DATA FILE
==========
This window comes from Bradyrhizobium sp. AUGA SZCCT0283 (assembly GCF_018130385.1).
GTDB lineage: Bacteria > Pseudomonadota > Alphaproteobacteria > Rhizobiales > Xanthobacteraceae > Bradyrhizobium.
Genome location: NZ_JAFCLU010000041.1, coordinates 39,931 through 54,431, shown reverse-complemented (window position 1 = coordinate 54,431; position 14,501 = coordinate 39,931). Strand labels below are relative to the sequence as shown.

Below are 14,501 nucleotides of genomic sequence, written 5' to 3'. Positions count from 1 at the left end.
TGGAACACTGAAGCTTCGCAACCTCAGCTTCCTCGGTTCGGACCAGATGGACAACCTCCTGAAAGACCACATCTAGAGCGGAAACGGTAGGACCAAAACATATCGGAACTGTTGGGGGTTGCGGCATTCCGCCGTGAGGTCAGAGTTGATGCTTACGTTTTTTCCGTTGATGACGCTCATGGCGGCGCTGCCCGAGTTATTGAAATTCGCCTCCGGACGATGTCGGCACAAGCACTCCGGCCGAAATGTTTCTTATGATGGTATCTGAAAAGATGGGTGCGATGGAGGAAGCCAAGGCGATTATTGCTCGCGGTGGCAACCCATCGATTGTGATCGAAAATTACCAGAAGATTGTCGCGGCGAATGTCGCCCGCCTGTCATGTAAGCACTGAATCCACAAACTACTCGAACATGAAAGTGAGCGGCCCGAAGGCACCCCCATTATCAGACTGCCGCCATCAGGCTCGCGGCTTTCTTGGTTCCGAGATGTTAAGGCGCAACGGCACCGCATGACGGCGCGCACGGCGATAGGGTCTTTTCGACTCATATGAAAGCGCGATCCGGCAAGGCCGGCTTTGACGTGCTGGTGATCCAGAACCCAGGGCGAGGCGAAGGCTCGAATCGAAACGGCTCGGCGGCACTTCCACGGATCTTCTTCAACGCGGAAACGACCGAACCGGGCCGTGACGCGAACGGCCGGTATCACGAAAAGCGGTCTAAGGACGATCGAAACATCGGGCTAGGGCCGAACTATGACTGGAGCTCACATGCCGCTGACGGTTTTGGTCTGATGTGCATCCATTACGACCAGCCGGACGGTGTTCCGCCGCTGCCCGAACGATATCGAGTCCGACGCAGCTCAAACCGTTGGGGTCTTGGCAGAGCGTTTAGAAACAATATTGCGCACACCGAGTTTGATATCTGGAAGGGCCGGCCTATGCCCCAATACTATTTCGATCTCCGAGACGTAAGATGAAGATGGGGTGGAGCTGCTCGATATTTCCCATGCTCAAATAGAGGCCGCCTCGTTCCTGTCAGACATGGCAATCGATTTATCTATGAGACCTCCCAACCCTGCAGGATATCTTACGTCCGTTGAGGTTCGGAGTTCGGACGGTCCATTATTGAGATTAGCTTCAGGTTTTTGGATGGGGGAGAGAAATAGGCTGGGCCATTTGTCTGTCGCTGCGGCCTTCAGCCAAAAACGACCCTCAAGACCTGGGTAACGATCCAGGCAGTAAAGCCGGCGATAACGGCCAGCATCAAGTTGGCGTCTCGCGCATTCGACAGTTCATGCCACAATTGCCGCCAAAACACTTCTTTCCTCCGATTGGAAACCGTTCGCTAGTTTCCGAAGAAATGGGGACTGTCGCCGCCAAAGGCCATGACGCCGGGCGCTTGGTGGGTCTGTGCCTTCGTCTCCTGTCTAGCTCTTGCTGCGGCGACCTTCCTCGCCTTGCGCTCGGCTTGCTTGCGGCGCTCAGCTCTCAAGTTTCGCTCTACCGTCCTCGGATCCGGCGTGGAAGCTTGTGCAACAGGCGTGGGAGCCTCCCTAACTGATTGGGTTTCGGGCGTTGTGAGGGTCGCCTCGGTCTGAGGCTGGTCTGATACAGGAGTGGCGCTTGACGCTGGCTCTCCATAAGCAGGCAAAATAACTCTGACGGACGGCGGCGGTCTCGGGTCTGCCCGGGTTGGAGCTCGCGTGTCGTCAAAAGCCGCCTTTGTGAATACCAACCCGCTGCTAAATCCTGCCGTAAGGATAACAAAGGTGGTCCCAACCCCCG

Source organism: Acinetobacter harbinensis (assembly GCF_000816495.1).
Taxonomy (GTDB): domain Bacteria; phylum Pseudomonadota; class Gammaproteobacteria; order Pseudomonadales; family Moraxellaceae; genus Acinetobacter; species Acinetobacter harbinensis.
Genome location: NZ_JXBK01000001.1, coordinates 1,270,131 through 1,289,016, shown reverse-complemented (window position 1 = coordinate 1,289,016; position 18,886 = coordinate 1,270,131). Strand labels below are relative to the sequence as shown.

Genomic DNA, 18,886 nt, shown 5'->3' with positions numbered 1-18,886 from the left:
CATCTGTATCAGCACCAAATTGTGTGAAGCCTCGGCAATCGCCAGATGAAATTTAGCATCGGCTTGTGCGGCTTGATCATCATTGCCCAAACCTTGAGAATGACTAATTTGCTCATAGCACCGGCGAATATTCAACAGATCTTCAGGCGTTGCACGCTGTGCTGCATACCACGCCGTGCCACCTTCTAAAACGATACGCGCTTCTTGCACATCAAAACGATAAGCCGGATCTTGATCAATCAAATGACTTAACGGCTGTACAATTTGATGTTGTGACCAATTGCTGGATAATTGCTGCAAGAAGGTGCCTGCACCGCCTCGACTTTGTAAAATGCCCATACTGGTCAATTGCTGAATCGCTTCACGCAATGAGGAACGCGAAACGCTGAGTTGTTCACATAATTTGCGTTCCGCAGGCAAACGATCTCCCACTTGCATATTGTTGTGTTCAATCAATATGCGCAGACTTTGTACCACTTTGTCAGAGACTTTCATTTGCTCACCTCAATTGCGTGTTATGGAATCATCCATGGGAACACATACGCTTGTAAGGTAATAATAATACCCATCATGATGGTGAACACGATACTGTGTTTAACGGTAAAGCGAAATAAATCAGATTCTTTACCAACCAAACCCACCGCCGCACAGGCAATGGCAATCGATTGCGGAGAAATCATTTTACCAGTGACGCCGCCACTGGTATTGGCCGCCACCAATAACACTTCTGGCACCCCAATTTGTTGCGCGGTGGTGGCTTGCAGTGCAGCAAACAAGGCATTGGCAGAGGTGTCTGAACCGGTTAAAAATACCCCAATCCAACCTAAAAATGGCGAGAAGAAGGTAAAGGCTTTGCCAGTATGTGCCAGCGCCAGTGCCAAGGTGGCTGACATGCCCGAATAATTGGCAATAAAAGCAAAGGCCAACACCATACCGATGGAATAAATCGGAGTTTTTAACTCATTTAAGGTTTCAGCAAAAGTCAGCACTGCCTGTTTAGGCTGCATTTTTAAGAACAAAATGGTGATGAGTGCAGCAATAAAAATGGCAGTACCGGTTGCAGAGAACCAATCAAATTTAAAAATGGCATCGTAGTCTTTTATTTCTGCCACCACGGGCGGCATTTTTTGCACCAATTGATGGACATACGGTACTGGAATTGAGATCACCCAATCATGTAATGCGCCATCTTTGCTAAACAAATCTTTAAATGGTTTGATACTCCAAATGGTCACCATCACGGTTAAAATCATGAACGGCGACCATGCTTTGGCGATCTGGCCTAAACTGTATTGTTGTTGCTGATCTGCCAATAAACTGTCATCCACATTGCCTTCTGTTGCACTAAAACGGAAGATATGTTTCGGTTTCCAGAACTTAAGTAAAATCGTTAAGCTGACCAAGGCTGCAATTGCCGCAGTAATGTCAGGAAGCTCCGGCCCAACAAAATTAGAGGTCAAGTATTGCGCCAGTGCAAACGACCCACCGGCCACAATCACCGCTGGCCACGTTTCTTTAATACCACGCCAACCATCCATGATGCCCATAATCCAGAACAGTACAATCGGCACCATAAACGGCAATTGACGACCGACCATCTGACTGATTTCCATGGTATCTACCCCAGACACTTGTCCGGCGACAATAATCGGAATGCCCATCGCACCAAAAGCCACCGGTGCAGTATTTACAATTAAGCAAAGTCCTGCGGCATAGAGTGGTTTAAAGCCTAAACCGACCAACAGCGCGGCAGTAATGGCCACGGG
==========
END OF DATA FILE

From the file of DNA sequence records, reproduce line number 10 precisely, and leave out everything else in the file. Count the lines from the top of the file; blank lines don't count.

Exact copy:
CATCTGTATCAGCACCAAATTGTGTGAAGCCTCGGCAATCGCCAGATGAAATTTAGCATCGGCTTGTGCGGCTTGATCATCATTGCCCAAACCTTGAGAATGACTAATTTGCTCATAGCACCGGCGAATATTCAACAGATCTTCAGGCGTTGCACGCTGTGCTGCATACCACGCCGTGCCACCTTCTAAAACGATACGCGCTTCTTGCACATCAAAACGATAAGCCGGATCTTGATCAATCAAATGACTTAACGGCTGTACAATTTGATGTTGTGACCAATTGCTGGATAATTGCTGCAAGAAGGTGCCTGCACCGCCTCGACTTTGTAAAATGCCCATACTGGTCAATTGCTGAATCGCTTCACGCAATGAGGAACGCGAAACGCTGAGTTGTTCACATAATTTGCGTTCCGCAGGCAAACGATCTCCCACTTGCATATTGTTGTGTTCAATCAATATGCGCAGACTTTGTACCACTTTGTCAGAGACTTTCATTTGCTCACCTCAATTGCGTGTTATGGAATCATCCATGGGAACACATACGCTTGTAAGGTAATAATAATACCCATCATGATGGTGAACACGATACTGTGTTTAACGGTAAAGCGAAATAAATCAGATTCTTTACCAACCAAACCCACCGCCGCACAGGCAATGGCAATCGATTGCGGAGAAATCATTTTACCAGTGACGCCGCCACTGGTATTGGCCGCCACCAATAACACTTCTGGCACCCCAATTTGTTGCGCGGTGGTGGCTTGCAGTGCAGCAAACAAGGCATTGGCAGAGGTGTCTGAACCGGTTAAAAATACCCCAATCCAACCTAAAAATGGCGAGAAGAAGGTAAAGGCTTTGCCAGTATGTGCCAGCGCCAGTGCCAAGGTGGCTGACATGCCCGAATAATTGGCAATAAAAGCAAAGGCCAACACCATACCGATGGAATAAATCGGAGTTTTTAACTCATTTAAGGTTTCAGCAAAAGTCAGCACTGCCTGTTTAGGCTGCATTTTTAAGAACAAAATGGTGATGAGTGCAGCAATAAAAATGGCAGTACCGGTTGCAGAGAACCAATCAAATTTAAAAATGGCATCGTAGTCTTTTATTTCTGCCACCACGGGCGGCATTTTTTGCACCAATTGATGGACATACGGTACTGGAATTGAGATCACCCAATCATGTAATGCGCCATCTTTGCTAAACAAATCTTTAAATGGTTTGATACTCCAAATGGTCACCATCACGGTTAAAATCATGAACGGCGACCATGCTTTGGCGATCTGGCCTAAACTGTATTGTTGTTGCTGATCTGCCAATAAACTGTCATCCACATTGCCTTCTGTTGCACTAAAACGGAAGATATGTTTCGGTTTCCAGAACTTAAGTAAAATCGTTAAGCTGACCAAGGCTGCAATTGCCGCAGTAATGTCAGGAAGCTCCGGCCCAACAAAATTAGAGGTCAAGTATTGCGCCAGTGCAAACGACCCACCGGCCACAATCACCGCTGGCCACGTTTCTTTAATACCACGCCAACCATCCATGATGCCCATAATCCAGAACAGTACAATCGGCACCATAAACGGCAATTGACGACCGACCATCTGACTGATTTCCATGGTATCTACCCCAGACACTTGTCCGGCGACAATAATCGGAATGCCCATCGCACCAAAAGCCACCGGTGCAGTATTTACAATTAAGCAAAGTCCTGCGGCATAGAGTGGTTTAAAGCCTAAACCGACCAACAGCGCGGCAGTAATGGCCACGGG